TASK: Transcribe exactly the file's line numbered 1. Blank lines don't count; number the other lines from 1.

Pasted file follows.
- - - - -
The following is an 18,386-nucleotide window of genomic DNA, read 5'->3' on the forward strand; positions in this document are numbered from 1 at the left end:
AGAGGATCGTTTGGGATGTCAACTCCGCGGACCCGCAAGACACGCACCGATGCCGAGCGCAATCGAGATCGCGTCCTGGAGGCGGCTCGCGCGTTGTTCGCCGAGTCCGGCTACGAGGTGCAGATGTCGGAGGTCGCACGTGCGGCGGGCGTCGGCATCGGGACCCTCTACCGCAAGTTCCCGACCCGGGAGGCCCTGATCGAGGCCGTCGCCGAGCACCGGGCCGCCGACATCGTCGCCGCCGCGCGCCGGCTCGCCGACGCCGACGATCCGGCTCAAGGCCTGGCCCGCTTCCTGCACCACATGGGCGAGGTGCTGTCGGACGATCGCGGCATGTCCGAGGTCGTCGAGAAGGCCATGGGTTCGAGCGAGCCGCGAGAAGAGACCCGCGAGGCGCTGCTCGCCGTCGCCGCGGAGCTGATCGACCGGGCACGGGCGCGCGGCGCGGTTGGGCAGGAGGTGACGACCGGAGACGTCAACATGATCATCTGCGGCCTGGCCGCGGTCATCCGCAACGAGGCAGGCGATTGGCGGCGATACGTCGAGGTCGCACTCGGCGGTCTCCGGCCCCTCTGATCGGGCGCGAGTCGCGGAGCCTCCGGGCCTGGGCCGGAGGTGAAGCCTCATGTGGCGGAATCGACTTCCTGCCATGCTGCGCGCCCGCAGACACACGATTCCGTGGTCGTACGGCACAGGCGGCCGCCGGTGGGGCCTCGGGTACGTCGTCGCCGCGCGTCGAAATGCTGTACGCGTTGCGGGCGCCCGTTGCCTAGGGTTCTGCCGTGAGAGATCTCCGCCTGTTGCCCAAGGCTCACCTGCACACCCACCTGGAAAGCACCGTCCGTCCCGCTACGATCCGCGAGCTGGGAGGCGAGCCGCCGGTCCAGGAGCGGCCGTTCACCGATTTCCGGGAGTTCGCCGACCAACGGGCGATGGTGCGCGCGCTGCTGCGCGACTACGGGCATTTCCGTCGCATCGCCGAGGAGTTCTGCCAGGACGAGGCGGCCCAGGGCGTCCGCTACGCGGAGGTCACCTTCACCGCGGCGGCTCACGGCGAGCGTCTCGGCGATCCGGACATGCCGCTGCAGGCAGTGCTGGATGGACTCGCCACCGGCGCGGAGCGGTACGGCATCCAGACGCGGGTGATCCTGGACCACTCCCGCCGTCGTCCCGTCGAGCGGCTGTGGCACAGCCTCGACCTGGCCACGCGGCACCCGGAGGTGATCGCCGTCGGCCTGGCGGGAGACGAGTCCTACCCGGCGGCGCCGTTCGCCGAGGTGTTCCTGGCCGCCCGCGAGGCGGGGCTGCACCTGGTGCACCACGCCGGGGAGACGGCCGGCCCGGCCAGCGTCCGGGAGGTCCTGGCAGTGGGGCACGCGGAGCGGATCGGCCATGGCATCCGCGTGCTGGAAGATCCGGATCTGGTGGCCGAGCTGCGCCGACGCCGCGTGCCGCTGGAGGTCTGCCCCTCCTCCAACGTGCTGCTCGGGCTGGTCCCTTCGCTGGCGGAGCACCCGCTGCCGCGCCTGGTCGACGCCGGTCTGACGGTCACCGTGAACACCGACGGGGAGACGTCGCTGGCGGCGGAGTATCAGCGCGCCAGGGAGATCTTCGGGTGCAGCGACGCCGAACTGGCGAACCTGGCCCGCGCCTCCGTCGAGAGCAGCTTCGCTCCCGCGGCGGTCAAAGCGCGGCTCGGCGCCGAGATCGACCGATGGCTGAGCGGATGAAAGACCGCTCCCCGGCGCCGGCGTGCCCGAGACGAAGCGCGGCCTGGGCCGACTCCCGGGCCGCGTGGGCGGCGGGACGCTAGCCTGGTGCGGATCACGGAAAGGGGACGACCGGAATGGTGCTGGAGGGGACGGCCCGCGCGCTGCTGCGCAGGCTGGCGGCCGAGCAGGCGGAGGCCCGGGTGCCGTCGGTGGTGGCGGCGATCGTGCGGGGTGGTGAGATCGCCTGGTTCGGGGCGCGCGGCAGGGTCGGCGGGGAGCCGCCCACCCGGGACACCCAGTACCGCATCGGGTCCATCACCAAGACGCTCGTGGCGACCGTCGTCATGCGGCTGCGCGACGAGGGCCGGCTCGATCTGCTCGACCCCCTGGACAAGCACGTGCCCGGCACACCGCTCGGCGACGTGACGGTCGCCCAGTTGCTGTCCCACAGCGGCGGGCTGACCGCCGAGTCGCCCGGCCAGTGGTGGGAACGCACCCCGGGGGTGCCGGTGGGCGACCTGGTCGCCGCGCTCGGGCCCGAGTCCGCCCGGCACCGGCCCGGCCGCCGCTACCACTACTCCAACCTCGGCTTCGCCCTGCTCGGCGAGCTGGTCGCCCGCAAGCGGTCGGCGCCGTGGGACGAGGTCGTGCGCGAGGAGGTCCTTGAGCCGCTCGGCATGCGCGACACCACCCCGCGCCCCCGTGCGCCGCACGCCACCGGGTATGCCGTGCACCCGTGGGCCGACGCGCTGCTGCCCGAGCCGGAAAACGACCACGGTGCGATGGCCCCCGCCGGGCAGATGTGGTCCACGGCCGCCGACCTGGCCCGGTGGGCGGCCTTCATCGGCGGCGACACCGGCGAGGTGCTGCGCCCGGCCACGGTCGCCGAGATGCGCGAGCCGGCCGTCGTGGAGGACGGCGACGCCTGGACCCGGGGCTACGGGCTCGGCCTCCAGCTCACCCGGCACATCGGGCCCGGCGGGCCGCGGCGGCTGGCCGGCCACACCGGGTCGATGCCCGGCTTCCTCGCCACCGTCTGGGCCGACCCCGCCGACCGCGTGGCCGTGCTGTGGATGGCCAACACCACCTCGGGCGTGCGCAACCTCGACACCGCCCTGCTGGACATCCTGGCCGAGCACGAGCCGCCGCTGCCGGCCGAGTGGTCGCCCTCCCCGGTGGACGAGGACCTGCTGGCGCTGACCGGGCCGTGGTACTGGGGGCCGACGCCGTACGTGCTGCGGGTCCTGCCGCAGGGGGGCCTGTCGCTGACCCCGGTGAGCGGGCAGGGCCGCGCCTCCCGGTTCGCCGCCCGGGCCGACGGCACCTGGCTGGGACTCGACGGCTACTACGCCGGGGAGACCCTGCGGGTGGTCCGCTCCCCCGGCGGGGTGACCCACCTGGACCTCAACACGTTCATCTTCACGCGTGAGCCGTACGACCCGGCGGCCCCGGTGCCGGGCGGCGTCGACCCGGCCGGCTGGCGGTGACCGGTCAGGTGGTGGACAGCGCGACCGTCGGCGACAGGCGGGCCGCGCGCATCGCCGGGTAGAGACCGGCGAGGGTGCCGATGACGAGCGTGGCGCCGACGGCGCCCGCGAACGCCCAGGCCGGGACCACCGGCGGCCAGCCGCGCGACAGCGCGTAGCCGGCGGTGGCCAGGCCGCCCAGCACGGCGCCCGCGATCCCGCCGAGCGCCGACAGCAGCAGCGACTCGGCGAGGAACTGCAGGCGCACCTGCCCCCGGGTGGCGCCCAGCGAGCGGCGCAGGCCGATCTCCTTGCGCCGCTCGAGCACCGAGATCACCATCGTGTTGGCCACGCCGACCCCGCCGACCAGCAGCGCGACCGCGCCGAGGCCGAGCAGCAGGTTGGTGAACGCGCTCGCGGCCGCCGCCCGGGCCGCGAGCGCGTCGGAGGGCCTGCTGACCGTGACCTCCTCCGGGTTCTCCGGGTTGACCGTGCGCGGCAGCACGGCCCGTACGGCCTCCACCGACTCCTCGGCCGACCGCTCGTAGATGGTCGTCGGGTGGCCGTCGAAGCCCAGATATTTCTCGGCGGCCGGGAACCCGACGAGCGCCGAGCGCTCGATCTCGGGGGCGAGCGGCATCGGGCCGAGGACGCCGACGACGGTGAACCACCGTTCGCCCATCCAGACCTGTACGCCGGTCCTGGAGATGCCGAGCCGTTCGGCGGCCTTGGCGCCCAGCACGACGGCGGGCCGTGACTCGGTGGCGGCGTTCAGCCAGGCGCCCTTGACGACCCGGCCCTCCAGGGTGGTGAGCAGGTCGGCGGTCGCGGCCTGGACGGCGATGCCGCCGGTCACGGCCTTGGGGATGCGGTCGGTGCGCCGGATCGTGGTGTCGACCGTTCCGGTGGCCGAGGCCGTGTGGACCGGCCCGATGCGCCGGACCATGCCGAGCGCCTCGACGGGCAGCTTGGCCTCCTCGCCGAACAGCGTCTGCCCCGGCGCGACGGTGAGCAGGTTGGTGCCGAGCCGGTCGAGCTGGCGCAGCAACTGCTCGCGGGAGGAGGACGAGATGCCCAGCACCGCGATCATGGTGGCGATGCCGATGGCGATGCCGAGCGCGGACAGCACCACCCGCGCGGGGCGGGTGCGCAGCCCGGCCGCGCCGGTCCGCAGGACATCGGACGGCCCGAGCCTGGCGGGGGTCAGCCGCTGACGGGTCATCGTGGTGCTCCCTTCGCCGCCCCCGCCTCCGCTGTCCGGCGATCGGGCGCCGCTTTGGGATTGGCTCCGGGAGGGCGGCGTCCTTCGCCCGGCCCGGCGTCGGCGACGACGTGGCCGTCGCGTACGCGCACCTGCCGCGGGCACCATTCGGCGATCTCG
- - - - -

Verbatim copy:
The following is an 18,386-nucleotide window of genomic DNA, read 5'->3' on the forward strand; positions in this document are numbered from 1 at the left end: